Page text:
Budget 2019: Piyush has to think big, take risks

Columnist  | Sanjeev Ahluwalia

Opinion, Columnists

The primary task before Goyal is to present the interim Budget 2019 on February 1 in the Lok Sabha, where the BJP has a brute majority.

Piyush Goyal

The BJP is known for three tactical approaches. First, taking “bold” decisions as per its brand image — witness the swift rollout of the Goods and Services Tax by 2017. Second, it takes risks big time — consider the sudden November 2016 move on demonetisation, which has paid off only partially. Third, it under-informs the public. Consider the sudden appointment of Piyush Goyal as minister of finance and corporate affairs. Arun Jaitley, the previous finance minister, who is unwell, was extended the courtesy of being made a minister without portfolio.

The primary task before Mr Goyal is to present the interim Budget 2019 on February 1 in the Lok Sabha, where the BJP has a brute majority. He had similarly stepped in around the middle of last year when Mr Jaitley had been hospitalised. This 54-year-old is clearly slated for higher office if the BJP returns to power this year. A first-time minister in the present government, he was the czar of the energy portfolio. In September 2017 he was elevated as a Cabinet minister. Like Prime Minister Narendra Modi, he is a workaholic and operates like a corporate CEO; takes quick, informed decisions and then rams them through the usual bureaucratic kerfuffle.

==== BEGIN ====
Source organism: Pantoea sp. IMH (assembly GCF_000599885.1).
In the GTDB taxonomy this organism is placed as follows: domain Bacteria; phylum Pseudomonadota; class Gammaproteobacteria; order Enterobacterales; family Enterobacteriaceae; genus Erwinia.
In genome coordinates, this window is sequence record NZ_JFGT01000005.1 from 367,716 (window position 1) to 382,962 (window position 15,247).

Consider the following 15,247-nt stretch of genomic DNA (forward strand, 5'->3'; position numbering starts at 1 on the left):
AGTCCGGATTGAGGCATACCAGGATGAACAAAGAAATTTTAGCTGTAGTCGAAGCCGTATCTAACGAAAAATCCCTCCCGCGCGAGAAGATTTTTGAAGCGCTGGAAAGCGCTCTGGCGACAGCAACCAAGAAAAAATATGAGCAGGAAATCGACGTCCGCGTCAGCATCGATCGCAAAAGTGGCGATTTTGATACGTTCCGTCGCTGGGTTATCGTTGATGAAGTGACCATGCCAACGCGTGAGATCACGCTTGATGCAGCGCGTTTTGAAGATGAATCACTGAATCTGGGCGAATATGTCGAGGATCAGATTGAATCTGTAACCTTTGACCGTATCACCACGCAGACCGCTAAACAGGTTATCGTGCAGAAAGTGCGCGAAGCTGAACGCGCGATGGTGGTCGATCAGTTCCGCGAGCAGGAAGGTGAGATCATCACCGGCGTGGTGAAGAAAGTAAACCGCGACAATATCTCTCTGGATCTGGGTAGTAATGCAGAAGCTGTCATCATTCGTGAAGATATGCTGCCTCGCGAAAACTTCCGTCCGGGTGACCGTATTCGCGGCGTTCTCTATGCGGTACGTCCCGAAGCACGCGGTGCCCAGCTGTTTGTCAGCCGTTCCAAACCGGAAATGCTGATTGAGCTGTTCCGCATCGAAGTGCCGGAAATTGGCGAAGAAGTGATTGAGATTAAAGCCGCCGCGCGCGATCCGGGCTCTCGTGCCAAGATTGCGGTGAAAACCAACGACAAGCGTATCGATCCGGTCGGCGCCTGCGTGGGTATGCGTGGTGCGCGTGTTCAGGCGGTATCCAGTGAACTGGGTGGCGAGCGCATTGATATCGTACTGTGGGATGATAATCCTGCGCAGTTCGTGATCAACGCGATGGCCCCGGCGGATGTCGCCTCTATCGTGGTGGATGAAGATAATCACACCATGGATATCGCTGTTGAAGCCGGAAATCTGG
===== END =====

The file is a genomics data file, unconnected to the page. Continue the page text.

He displayed this talent by auctioning the 204 coal licences which had been cancelled by the Supreme Court in August 2014, soon after the Modi government took charge. The bids were well short of the estimated loss to the government caused by the previous government after a non-transparent first-come-first-served rule. But the auction of natural resources as a market-based, transparent, relatively efficient instrument, has since been embedded as a best-fit practice.

He has championed the Prime Minister’s impossible target of renewable energy capacity of 175 GW (gigawatt) by 2022 — announced soon after the government assumed charge in May 2014. Affirming this at the December 2015 Paris climate meet, he branded low-middle income India as an improbable climate evangelist.

In September 2015 — within a year of taking charge, Mr Goyal shepherded UDAY, a voluntary scheme to reduce the crippling debt of the state government-owned electricity distribution utilities — the Union government’s third such attempt. Interested state governments were to assume 75 per cent of the `3.95 trillion debt of their distribution utilities; float state bonds to pay back lenders in return for the Union government’s support for improving billing, collection and reduction of high technical loss of energy. The objective was to reduce the stressed assets of public sector banks and reduce the interest payments for distribution utilities.

Expectedly, the aggregate fiscal deficits of the participating states increased by 0.7 percentage points relative to the non-participating states, which were at 2.9 per cent of GDP, in exchange for uncertain gains from operational efficiencies. Spectacularly successful was the National LED programme. Bulk purchase of LED bulbs and their resale though a quasi-public sector procuring entity, Energy Efficiency Services Ltd, slashed prices to affordable levels. The public responded by buying 281 million LED bulbs in 2016, reducing emissions by 33 million tonnes of CO2 through saved energy use along with levelling out the peak load for electricity.